US Open Men’s Singles Final Preview Juan Martin del Potro Vs Novak Djokovic

Photo courtesy of wikipedia commons.

The US Open final is set and it’s a good one- Juan Martin del Potro (3) versus Novak Djokovic (6). So, the big question- Who Will Win?

What’s at stake: For Novak Djokovic, a 14th slam title, tying Pete Sampras, and a 3rd US Open title (previously won 2011, 2015).

For Juan Martin del Potro, a 2nd slam title, his 1st coming in 2009 at the US Open when he was just, in his own words,  ‘a kid’.

Favors: del Potro. The Argentine has nothing to lose here. An extra slam on his resume would be a worthy addition, and he would join the likes of Yvgeny Kafelnikov, Sergi Bruguera, Pat Rafter, Lleyton Hewitt, and Marat Safin as two time slam winners, but win or lose, this is his first slam final for nearly ten years and a step forward in his career.

del Potro is also a big match player. Djokovic is, too, and arguably the greater of the two considering their respective resumes. However, when del Potro plays a big match, he turns up to play, while the same cannot always be said for Djokovic who has been a little flat in some big matches.

However, Djokovic is unlikely to be anything less than fully pumped up this US Open final after writing himself back into the all time great narrative at Wimbledon, and 14 slams would not only tie him with the great Pete Sampras, but also leave cut his haul deficit to four behind Nadal and seven behind Federer.

That pressure to tie and close in on his all time Great rivals might tell on Djokovic if del Potro comes out swinging and finding his mark, and the Serbian is prone to letting pressure get to him in slam finals. (He’s won 13, but also lost 9 times and is 2-5 in New York, the event at which he has lost the most slam finals.)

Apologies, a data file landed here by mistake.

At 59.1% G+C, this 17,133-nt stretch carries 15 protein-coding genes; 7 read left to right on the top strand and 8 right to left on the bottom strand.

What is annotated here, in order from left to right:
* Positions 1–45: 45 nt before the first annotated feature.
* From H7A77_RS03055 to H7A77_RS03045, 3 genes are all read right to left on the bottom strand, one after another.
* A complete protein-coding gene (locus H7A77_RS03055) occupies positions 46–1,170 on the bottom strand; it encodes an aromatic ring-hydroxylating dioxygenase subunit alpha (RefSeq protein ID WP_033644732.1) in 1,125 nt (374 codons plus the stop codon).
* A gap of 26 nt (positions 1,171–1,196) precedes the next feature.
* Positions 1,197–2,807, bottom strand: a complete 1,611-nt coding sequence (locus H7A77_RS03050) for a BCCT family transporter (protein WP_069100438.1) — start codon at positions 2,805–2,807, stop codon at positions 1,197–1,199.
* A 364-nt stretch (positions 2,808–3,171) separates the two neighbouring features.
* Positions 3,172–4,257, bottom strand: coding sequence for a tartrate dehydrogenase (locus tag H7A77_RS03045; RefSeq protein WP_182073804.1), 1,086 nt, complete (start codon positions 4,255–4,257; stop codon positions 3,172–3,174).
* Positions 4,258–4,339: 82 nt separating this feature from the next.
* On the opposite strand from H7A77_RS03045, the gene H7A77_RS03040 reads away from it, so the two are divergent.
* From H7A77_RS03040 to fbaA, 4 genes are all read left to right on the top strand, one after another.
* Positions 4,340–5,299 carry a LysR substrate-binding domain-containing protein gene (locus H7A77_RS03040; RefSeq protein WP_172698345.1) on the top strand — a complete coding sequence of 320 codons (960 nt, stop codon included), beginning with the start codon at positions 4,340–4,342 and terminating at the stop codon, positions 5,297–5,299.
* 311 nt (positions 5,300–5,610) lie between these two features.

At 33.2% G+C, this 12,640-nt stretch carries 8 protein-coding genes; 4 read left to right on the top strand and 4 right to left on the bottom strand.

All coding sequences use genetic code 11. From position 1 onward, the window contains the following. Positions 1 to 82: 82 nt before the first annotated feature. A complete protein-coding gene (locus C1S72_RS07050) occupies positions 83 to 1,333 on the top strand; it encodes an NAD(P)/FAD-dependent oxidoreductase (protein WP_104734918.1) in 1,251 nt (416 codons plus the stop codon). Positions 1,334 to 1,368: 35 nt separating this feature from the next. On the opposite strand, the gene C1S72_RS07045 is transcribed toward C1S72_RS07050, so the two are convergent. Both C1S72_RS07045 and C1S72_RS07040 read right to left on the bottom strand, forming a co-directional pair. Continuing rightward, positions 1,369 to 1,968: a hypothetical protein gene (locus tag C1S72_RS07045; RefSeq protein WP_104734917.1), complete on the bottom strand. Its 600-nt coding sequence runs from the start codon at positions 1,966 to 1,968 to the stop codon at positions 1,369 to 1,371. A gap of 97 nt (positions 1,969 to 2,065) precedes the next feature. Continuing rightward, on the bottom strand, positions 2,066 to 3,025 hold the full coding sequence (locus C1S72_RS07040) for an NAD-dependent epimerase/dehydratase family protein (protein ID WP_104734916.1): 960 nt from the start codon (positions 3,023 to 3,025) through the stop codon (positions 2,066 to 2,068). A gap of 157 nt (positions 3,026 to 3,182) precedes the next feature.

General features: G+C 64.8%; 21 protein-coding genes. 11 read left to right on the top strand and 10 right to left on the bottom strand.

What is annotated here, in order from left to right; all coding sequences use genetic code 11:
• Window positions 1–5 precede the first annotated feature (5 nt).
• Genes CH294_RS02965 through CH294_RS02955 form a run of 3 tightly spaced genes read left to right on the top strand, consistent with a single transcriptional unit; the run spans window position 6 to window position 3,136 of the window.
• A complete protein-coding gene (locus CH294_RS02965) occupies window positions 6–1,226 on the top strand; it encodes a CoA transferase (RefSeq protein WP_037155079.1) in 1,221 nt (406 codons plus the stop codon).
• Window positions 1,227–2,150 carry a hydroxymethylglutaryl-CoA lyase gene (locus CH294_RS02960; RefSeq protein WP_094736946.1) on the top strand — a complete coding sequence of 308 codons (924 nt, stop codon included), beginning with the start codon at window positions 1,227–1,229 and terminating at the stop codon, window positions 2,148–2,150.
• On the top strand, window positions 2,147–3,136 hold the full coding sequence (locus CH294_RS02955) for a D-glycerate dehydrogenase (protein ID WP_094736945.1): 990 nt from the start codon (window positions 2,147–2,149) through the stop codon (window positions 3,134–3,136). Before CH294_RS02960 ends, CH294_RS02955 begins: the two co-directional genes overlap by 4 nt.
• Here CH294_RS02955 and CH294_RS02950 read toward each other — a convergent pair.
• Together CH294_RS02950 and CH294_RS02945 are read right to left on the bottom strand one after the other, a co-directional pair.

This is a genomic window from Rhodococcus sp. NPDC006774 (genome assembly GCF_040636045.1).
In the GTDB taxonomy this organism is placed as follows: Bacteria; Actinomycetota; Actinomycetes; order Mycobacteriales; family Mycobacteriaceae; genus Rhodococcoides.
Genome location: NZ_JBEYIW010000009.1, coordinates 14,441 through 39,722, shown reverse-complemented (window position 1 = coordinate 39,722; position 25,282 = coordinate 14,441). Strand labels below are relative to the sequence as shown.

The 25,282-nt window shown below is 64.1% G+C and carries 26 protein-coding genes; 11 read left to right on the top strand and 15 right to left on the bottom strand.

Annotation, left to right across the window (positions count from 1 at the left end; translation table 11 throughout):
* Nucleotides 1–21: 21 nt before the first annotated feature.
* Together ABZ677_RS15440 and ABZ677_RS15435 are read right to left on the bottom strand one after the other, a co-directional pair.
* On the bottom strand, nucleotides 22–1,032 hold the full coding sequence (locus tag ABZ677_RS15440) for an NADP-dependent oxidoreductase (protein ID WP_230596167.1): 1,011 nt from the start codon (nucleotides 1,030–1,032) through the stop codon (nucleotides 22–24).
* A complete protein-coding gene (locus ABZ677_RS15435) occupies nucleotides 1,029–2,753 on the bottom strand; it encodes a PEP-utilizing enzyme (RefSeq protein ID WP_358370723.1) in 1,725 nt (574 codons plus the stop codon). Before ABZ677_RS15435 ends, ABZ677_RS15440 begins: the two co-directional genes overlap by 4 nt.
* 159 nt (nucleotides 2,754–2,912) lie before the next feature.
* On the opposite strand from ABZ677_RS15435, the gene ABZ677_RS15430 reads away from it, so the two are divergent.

Path to the final: Novak Djokovic has beaten Martin Fucsovics (4 sets), Tennys Sandgren (4 sets), and then defeated Richard Gasquet, Joao Sousa, John Millman, and Kei Nishikori, and all in straight sets.

Juan Martin del Potro did not drop a set on his way to the quarters, beating Donald Young, Denis Kudla, Fernando Verdasco, and Borna Coric, before beating John Isner in four sets and then defeating Rafa Nadal 7-6, 6-2, ret.

Favors: del Potro. He’s had arguably the tougher route to the final and the first set versus Nadal in which he dropped serve when serving for it at 5-4 and then managed to pull himself together and take the tiebreak was as tough as any period of play Djokovic has encountered bar the Serb’s struggle with Fucsovics in round 1.

Surface: The US Open courts have been slowed down this year, according to the tournament director.

Favors: Djokovic. The slower the hard court, the better.

Conditions: Both men have had to play in some of the, reportedly, toughest conditions of the Open era, though Naomi Osaka pointed out it was not too hot for her as she trained in Florida, and both men have had great success playing in hot humid conditions in years past.

On Sunday afternoon, 4 pm, the weather in New York is forecast as 19 degrees with showers, which would mean the final would be contested under the roof.